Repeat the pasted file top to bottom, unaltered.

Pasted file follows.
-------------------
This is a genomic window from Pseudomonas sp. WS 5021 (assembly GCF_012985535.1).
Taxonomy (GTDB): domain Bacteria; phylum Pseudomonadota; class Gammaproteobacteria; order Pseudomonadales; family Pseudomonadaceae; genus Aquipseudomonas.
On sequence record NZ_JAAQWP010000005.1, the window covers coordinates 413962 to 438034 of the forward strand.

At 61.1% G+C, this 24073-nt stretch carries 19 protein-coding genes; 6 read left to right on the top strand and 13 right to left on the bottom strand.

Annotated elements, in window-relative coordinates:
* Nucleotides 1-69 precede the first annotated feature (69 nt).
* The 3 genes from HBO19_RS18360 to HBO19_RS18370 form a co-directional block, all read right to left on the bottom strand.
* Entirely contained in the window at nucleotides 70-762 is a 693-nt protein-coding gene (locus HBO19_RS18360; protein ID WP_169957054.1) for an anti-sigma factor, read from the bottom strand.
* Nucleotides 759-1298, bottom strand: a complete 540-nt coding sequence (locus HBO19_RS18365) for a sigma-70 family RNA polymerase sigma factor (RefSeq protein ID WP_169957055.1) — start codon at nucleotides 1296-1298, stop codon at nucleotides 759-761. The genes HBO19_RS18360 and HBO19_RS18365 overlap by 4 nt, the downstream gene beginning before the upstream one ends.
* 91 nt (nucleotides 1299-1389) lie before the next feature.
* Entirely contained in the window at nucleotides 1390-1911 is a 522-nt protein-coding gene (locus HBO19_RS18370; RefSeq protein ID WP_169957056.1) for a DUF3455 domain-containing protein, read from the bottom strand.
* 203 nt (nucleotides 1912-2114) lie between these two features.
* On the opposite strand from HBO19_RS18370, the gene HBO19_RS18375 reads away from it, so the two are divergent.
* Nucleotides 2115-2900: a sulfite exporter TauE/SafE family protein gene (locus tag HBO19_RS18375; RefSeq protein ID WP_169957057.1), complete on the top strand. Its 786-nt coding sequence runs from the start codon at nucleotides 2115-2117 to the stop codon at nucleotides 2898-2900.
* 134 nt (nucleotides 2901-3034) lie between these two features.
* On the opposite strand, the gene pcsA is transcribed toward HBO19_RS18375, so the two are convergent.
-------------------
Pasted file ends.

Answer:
This is a genomic window from Pseudomonas sp. WS 5021 (assembly GCF_012985535.1).
Taxonomy (GTDB): domain Bacteria; phylum Pseudomonadota; class Gammaproteobacteria; order Pseudomonadales; family Pseudomonadaceae; genus Aquipseudomonas.
On sequence record NZ_JAAQWP010000005.1, the window covers coordinates 413962 to 438034 of the forward strand.

At 61.1% G+C, this 24073-nt stretch carries 19 protein-coding genes; 6 read left to right on the top strand and 13 right to left on the bottom strand.

Annotated elements, in window-relative coordinates:
* Nucleotides 1-69 precede the first annotated feature (69 nt).
* The 3 genes from HBO19_RS18360 to HBO19_RS18370 form a co-directional block, all read right to left on the bottom strand.
* Entirely contained in the window at nucleotides 70-762 is a 693-nt protein-coding gene (locus HBO19_RS18360; protein ID WP_169957054.1) for an anti-sigma factor, read from the bottom strand.
* Nucleotides 759-1298, bottom strand: a complete 540-nt coding sequence (locus HBO19_RS18365) for a sigma-70 family RNA polymerase sigma factor (RefSeq protein ID WP_169957055.1) — start codon at nucleotides 1296-1298, stop codon at nucleotides 759-761. The genes HBO19_RS18360 and HBO19_RS18365 overlap by 4 nt, the downstream gene beginning before the upstream one ends.
* 91 nt (nucleotides 1299-1389) lie before the next feature.
* Entirely contained in the window at nucleotides 1390-1911 is a 522-nt protein-coding gene (locus HBO19_RS18370; RefSeq protein ID WP_169957056.1) for a DUF3455 domain-containing protein, read from the bottom strand.
* 203 nt (nucleotides 1912-2114) lie between these two features.
* On the opposite strand from HBO19_RS18370, the gene HBO19_RS18375 reads away from it, so the two are divergent.
* Nucleotides 2115-2900: a sulfite exporter TauE/SafE family protein gene (locus tag HBO19_RS18375; RefSeq protein ID WP_169957057.1), complete on the top strand. Its 786-nt coding sequence runs from the start codon at nucleotides 2115-2117 to the stop codon at nucleotides 2898-2900.
* 134 nt (nucleotides 2901-3034) lie between these two features.
* On the opposite strand, the gene pcsA is transcribed toward HBO19_RS18375, so the two are convergent.